Samsung will unveil the Galaxy Z Fold 5 and Flip 5 foldables next week during an event that’s scheduled to take place earlier than usual. A week before the Galaxy Z Fold 5 event, Samsung boss TM Roh teases upcoming innovations for the two foldables that sound impressive. Too bad Samsung is coming in second in a race it invented. It feels like Samsung is just reacting to the market rather than leading it.
There’s more competition in the space than in previous years, with Google having just launched its first-gen Pixel Fold handset. Separately, Android vendors from China are selling foldables in international markets. And Honor has just unveiled an incredible Magic V2 device that’s about as thick as the iPhone 14 Pro when folded.
TM Roh penned a blog post where he teased some of the innovations Samsung will bring to the foldable market with the 2023 models. The new handsets will be thinner and lighter than before, Roh said:
Take, for instance, the act of folding and unfolding a smartphone. It seems simple. However, that simplicity users feel is only achieved through a rigorous focus on what is most essential and intuitive. The minimal, sleek appearance housing specialized hinge functionality emphasizes our commitment and the inherent beauty of essential design.
We’ve raised the standards for foldable smartphone ergonomics. A difference of a millimeter in a device’s thickness may not sound like a big change, but every gram and millimeter in a foldable device requires an engineering breakthrough. It demands craftsmanship with passion. When done well, the benefit to users is huge. That’s why we’ve innovated to make our latest foldables slimmer and lighter than our previous generations.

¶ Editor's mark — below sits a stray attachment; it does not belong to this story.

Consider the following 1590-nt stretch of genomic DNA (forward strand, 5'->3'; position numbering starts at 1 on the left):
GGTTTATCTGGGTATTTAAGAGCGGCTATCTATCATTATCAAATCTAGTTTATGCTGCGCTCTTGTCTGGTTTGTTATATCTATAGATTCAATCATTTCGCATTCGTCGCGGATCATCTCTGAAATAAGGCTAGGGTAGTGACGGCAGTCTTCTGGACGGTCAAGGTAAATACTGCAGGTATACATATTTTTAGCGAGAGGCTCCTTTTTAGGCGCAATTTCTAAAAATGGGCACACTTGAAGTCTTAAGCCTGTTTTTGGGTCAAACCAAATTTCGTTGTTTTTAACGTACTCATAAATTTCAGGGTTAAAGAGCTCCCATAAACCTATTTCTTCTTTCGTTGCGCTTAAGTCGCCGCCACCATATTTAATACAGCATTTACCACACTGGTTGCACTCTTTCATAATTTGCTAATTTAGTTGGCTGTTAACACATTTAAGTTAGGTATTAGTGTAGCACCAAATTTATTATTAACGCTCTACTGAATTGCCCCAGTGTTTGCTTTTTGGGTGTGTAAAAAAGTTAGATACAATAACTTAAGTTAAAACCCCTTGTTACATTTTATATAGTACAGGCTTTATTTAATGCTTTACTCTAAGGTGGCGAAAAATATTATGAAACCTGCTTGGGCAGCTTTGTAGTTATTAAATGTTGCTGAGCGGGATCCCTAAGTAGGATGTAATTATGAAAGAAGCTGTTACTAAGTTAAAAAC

“Essential” design, by the way, “prioritizes clarity of purpose and ease of daily use.”
We wouldn’t have a foldable market without Samsung pushing the limits of technology. There’s no question about it. The failed launch of the original Galaxy Fold is a testament to that. The tech and design were almost ready, but not quite. Samsung had to fix several glaring design and durability issues and postponed the launch. Samsung never gave up on that first-gen device.
Since then, Samsung has iterated on the previous Galaxy Z Fold model, delivering improvements with each generation.
But Samsung never dared to be the first to offer buyers a better aspect ratio for the external display that makes the handset more usable. It also stuck with the bulky Fold design and its hinge gap. And it made minimal progress with the Flip’s external display size rather than utilizing the available space.
Foldables from Oppo, Honor, and Google offered these innovations before Samsung could. These companies took the risks that Samsung was too afraid or lazy to pursue in previous years.
Or it might just be that Roh prioritized cost efficiencies over any sort of “essential” designs while it could. After all, Samsung had nothing to worry about until this year. There were no real alternatives to Fold and Flip phones outside of China.
Then again, following competitors while pretending you’re leading is what Samsung has been doing in the mobile space since the first iPhone arrived. To this day, Samsung is happier following Apple’s lead than setting standards with its Galaxy devices. If only Apple made foldable iPhones…